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Lecture 1

MC 2000 Lecture Notes - Lecture 1: Jury Nullification, John Peter Zenger, Excessive Bail Clause


Department
Mass Communication
Course Code
MC 2000
Professor
L.Apcar
Lecture
1

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Creating the First Amendment: Origins and Philosophy
Congress shall make no law respecting an establishment of
religion, or prohibiting the free exercise thereof; or abridging
the freedom of speech, or of the press; or the right of the
people peaceably to assemble, and to petition the Government for
a redress of grievances.
Our legal system is based on the British legal system,
because we were a British colony.
The British system had kings, and one of the biggest crimes
in 15th, 16th, and 17th century London was saying something
bad about the king. The Star Chamber was located in
Parliament, and it was a court chamber. You were pretty
much going to be found guilty. It was a one-sided deal.
William Prynne wery religious, and he thought that acting
(plays, drama) was immoral. Wrote The Player’s Scourge.
The queen at the time came from Spain, and she set up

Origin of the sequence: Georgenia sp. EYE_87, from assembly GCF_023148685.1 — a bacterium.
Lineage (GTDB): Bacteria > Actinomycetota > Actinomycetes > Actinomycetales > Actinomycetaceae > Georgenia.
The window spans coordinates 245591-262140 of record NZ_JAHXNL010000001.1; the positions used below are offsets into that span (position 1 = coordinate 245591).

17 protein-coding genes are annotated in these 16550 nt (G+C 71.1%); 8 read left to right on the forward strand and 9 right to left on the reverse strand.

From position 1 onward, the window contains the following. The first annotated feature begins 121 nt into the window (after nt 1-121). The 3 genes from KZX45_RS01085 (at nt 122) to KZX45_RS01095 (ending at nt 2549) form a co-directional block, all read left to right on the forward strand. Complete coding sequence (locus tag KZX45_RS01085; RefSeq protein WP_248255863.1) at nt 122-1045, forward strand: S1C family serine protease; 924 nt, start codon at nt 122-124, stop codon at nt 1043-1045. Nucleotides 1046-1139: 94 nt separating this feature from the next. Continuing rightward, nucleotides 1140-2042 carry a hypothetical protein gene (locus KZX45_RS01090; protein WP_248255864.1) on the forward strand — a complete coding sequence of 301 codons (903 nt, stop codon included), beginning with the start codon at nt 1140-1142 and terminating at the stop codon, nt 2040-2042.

an acting troupe in the royal court.
So he’s arrested for insulting the queen, but he never
directly said anything to her, but it was deemed to be
insulting the queen, and therefore, the king.
o Someone becomes king through divine right (God),
so in addition to insulting the king, you were
also insulting God.
Cut off his ears and put him in the tower of London
for 10 years. He was pretty defiant because he
continued his writings, and he continued to be
punished.
After the Puritan revolution, he became a government
minister after the king was ousted and ran the Tower
of London.
William Blackstone 4 Commentaries on the Laws of England
(1769)
It is immaterial with respect to the essence of a
libel, whether the matter of it be true or false;
since the provocation, and not the falsity, is the
thing to be punished criminally”
R. v. Zenger, 17 St. Tr. 678 (N.Y. 1735)
New York City was small, the population was 20,000,
and it was pretty much confined to lower Manhattan
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